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3 Reasons Many Therapists Don’t Like to Treat Borderline Personality Disorder

Specialized training is necessary for effective treatment.

Key points

  • Finding good treatment for symptoms of BPD can be challenging.
  • Many therapists either avoid or refuse to treat BPD. Treating BPD requires specialized training or experience for optimal results.
  • Often, insurance companies do not pay for the treatment of BPD.
Finding the right therapist.
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Many individuals seeking treatment for symptoms of borderline personality disorder (BPD) find that many therapists are reluctant to treat this condition.

This only adds to the suffering of those seeking help and increases their sense of hopelessness and futility.

Understanding why some therapists avoid treating this disorder will help you find therapists who are willing and skillful in treating the nuances of this disorder.

1. Insurance Reimbursement

Most insurance companies in the United States do not reimburse for personality disorder treatment. This can be a major obstacle to individuals seeking help for this serious disorder. Some therapists work around this by diagnosing comorbid conditions, such as anxiety or depression, that are often present with BPD symptoms. Other therapists are uncomfortable with this practice and, for this reason, avoid treating BPD.

2. Fear of Patients Lashing Out

Individuals with symptoms of BPD are particularly sensitive to perceived criticism. This increases the likelihood that they will feel attacked when a therapist attempts to offer suggestions or insights. This often leads to lashing out.

Inexperienced and undertrained therapists sometimes react defensively to the patient’s lashing out. This is ineffective therapeutically and often leaves the therapist afraid of the patient.

In the following example, Dr. Shrink experiences Jalen lashing out in response to a question.

Jalen: Last night, my partner told me to shut up and walked out.

Dr. S.: Did that just come out of nowhere?

Jalen: What are you asking?

Dr. S.: I am trying to understand the context.

Jalen: You think I brought this on.

Dr. S.: I didn’t say that.

Jalen: Your question was an accusation.

Dr. S.: I was just trying to understand what got your partner upset.

Jalen: You are more interested in how my partner feels than my feelings.

Dr. S.: That is not true.

Jalen: I don’t know why I am wasting my time and money here with you.

Dr. S.: Perhaps you would be more comfortable with another therapist?

Jalen: At least I might find someone who cares.

Dr. S.: I can help you find someone.

As soon as Jalen lashed out at him, Dr. Shrink became defensive and then encouraged Jalen to see another therapist. A more experienced therapist who is not intimidated by lashing out could have turned this exchange into a therapeutic intervention.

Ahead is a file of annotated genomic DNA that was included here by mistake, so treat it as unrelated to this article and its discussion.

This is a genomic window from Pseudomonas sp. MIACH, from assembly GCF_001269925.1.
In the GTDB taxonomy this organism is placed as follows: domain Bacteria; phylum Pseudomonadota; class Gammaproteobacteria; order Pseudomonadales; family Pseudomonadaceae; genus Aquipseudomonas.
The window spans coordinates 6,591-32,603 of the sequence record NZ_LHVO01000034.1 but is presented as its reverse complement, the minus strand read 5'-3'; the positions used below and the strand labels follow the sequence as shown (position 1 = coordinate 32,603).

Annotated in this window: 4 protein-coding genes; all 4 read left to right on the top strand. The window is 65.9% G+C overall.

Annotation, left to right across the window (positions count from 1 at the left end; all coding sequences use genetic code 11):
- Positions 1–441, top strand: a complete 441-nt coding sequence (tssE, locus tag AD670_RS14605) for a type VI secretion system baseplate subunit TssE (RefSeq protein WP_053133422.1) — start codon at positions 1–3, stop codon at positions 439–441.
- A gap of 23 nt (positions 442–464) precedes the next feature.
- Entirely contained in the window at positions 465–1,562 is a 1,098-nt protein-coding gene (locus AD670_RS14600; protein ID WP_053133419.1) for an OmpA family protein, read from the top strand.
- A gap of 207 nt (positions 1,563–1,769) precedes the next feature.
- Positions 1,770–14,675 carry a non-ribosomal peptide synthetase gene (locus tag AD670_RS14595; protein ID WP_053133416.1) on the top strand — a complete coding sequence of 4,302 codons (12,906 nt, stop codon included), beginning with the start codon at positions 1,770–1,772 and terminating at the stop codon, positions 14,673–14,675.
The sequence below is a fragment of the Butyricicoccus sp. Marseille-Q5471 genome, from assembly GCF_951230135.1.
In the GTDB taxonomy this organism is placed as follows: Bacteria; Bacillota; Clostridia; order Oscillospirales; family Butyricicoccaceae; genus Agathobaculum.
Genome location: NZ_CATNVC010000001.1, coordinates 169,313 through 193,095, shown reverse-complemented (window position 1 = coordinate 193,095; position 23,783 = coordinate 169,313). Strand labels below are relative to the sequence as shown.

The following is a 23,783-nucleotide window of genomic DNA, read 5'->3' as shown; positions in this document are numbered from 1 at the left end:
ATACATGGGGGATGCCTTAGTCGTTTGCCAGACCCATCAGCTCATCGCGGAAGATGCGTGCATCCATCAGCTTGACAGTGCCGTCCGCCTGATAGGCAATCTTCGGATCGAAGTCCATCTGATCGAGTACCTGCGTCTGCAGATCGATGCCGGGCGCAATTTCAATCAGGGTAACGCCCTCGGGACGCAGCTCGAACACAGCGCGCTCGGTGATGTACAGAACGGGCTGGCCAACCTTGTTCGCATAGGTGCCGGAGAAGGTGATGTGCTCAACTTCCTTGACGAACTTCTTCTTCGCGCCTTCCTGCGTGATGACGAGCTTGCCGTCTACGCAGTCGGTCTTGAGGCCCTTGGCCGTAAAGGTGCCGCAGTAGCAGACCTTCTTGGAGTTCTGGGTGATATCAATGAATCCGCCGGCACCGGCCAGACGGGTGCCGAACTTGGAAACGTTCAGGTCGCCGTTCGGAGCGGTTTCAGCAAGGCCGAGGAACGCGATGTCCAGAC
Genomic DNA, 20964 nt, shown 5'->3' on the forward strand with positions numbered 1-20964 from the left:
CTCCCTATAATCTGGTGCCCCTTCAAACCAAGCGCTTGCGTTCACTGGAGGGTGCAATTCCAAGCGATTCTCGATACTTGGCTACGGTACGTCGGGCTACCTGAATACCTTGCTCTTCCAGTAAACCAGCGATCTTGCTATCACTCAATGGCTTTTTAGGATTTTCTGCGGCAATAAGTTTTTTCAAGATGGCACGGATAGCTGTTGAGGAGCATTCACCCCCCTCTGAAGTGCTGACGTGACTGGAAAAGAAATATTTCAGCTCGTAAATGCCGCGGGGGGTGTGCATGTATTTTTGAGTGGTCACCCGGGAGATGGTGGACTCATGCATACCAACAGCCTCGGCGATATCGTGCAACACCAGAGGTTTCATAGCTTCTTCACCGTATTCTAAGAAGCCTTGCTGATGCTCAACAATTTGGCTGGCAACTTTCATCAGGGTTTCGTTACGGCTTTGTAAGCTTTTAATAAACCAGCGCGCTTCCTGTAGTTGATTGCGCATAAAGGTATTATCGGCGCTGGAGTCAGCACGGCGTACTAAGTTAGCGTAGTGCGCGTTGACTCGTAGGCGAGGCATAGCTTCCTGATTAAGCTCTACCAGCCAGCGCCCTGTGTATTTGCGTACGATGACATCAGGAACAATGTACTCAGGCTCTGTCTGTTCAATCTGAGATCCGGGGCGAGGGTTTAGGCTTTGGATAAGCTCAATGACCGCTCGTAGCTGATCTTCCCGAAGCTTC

Here is how Dr. Masters, who had specialized training and experience working with BPD, might have handled it:

Jalen: Last night, my partner told me to shut up and walked out.

Dr. M.: That must have been very upsetting to you.

Jalen: Of course, it was.

Dr. M.: Has something like this happened before with your partner?

Jalen: Yes. I don’t feel safe.

Dr. M: Yet you stay in this relationship anyway?

Jalen: Are you saying that I should leave?

Dr. M.: I am wondering what you think?

Dr. Masters knew to respond to Jalen’s initial statement with validation. When Jalen confronted him, he was not defensive. He just stated his motives, and Jalen accepted it.

3. Concern About Patients Sabotaging Treatment

Sometimes individuals with symptoms of BPD lash out so intensely that it sabotages the treatment in such a way that even the most skilled therapist cannot stop this process. A common example is a patient cutting off all contact, or ghosting the therapist. The patient stops coming to sessions and refuses to take calls or emails from the therapist.

Another form of sabotage involves the patient attacking the therapist through a third party. Examples include making an ethics complaint against the therapist’s license or disparaging the therapist on websites or other platforms. This is a form of triangulation and puts the therapist in a position to defend herself. She must discredit the patient. This presents a conflict of interest that almost always defeats the treatment.

Moving Forward

The effect of these three aspects of treating patients with symptoms of BPD, as well as other challenges, discourages many psychotherapists from treating individuals suffering from this disorder. This is most unfortunate for those who suffer. Individuals with symptoms of BPD should seek out therapists with specific training in working with this disorder. Psychotherapists who endeavor to treat this disorder should obtain specialized training and experience with the most effective techniques in treating this group.

The exclusion of personality disorders from reimbursement by most medical insurers is a significant obstacle for almost everyone seeking treatment for BPD and any provider offering services to this population. Specialized treatment for personality disorders is generally only available through private pay. The cost is generally very high and not affordable for most people. Addressing this inequity will require advocacy and lobbying, forcing the insurance industry to treat personality disorders on parity with other mental disorders. Making politicians and mental health advocates aware of this problem will increase the chances that this obstacle will be addressed, thus giving access to specialized care to more individuals who suffer from symptoms of BPD.

To find a therapist, visit the Psychology Today Therapy Directory.

More from Daniel S. Lobel Ph.D.
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